Enabling environmental education through music and the arts
Projects to mitigate climate change in Africa usually focus on rural areas, seeking to change farming practices, prepare for drought and stop deforestation. But urban residents contribute to climate change and also suffer from its consequences.
The Kamanga Dance Ensemble (KADE) is a non-profit making community-based dance troupe in Zambia, set up in 1991 in one of Lusaka’s poorest townships. The dancers are youngsters from Kamanga aged between 17 and 27. KADE performs in the community, at state events, private functions and several international arts festivals.
Like many young people in the developing world, KADE first learned about climate change in the run-up to the Copenhagen climate change conference in 2009. Zambia’s environment minister played a prominent role arguing for the developing country perspective at Copenhagen. Reacting to news stories and public debate, KADE began research on people’s knowledge of climate change in Kamanga. They found that most people in Zambia do not realise that climate change is caused by human activities, some of which take place in Kamanga – for example, use of charcoal for fuel, which contributes to greenhouse gas emissions and deforestation. KADE is exceptional in addressing climate change in an urban community, bringing attention to the use of charcoal for fuel and the need for electricity for the urban and rural poor.
As in our motto, ‘The young trees are the future forest’, the young people of KADE believe that children can learn their traditions and adapt them to modern challenges such as climate change, using traditional music, dance-drama and storytelling. KADE provides young people with a fulfilling and enjoyable activity, learning artistic skills and cultural knowledge. But it is not just KADE members who benefit, as we provide the community with entertainment and education through dance and drama performances. The group identifies social and environmental problems in their surroundings and then collectively formulates proposals as to how they can be solved. From this process we create our sketches and bring them to the community at large.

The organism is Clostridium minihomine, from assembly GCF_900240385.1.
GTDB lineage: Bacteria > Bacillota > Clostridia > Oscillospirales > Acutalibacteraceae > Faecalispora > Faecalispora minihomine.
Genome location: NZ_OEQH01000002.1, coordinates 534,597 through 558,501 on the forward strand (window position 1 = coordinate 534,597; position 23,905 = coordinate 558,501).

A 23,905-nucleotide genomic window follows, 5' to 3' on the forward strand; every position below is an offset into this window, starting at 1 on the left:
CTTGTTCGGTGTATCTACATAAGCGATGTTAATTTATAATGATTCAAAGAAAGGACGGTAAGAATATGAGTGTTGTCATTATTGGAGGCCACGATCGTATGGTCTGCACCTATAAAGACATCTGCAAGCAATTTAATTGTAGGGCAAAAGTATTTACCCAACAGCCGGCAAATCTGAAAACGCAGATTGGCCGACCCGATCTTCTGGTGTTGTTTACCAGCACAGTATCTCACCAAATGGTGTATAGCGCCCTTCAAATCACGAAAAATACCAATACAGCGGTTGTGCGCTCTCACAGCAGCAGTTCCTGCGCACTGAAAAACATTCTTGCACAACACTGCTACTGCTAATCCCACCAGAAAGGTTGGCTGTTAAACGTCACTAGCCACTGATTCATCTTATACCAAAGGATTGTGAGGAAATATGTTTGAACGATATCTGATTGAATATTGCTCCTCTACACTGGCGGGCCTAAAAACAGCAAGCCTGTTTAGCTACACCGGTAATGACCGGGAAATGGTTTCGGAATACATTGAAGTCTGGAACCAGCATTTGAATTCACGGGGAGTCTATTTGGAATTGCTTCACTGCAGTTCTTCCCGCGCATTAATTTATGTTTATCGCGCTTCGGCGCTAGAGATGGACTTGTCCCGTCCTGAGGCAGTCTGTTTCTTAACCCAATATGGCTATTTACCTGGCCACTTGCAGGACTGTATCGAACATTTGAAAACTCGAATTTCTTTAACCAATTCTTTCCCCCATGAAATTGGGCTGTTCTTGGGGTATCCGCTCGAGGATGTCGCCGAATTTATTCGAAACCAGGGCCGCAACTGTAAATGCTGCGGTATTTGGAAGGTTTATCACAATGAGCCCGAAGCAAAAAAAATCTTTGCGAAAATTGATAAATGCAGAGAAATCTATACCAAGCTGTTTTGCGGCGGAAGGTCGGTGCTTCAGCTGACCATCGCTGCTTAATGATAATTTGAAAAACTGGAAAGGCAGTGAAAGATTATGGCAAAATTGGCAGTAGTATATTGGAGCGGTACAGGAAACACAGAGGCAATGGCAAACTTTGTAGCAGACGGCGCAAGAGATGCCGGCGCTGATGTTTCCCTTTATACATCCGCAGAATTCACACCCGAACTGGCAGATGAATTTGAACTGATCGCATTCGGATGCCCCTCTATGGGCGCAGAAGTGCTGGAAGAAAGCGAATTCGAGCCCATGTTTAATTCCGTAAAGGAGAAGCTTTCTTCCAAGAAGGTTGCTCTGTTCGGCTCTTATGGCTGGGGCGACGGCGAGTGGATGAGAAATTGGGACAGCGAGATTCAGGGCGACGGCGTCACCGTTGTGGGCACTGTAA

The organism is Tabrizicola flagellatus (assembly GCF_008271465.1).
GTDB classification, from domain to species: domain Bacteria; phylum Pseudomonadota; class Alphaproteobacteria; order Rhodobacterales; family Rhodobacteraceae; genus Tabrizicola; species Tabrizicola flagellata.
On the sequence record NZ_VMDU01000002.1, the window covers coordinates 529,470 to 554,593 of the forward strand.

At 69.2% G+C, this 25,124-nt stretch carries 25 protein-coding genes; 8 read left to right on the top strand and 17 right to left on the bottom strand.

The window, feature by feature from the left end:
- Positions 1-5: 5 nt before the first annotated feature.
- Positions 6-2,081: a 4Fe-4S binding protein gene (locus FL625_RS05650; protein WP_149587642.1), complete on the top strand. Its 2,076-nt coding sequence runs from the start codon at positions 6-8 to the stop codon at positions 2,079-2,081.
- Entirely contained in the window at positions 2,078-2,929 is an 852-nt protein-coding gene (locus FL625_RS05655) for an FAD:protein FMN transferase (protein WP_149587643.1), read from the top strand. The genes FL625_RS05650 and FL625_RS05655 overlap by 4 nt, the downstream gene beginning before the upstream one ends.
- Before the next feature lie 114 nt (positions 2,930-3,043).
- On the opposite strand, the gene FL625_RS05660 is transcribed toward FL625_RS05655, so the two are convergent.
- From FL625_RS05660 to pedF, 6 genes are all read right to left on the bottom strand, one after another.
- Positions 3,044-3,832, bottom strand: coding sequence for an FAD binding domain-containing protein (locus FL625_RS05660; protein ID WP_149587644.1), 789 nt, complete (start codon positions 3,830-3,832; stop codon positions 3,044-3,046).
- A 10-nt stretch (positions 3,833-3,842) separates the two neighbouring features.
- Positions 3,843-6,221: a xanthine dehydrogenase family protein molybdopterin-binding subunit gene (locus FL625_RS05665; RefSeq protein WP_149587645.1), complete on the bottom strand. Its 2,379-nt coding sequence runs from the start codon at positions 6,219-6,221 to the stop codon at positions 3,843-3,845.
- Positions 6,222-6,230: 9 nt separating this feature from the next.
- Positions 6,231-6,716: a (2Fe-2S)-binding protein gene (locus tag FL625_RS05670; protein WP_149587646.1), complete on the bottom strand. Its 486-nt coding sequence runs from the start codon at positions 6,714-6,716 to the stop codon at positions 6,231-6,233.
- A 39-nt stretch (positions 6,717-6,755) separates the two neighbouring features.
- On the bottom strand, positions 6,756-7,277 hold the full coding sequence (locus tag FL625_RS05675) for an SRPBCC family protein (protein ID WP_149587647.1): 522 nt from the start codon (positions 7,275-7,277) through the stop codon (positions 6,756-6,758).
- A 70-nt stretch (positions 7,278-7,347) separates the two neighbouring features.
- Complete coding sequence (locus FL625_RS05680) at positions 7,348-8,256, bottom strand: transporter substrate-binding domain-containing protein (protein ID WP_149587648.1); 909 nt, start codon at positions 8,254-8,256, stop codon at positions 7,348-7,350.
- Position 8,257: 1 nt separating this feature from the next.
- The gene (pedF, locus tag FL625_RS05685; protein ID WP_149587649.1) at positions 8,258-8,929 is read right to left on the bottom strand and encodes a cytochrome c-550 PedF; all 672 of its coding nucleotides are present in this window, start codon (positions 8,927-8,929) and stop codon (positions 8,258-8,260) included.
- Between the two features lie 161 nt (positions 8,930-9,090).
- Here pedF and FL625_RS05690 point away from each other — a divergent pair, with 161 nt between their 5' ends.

We want to reach out globally, telling people in the wealthy nations how climate change affects people in the developing world, but first we want to become more effective in delivering the climate change message locally, here at home in Zambia. For this project to work, we need a space to rehearse, to store equipment such as ceremonial masks and drums, to run workshops and provide a focal point for culture in the community, where large numbers of people can gather to watch performances and discuss the issues they raise.
We have already completed the basic structure for our cultural centre. The grant from APE-UK for the roof will bring us another important step towards completion, enabling us to perform educational drama and fund-raising activities throughout the year, even during the rainy season.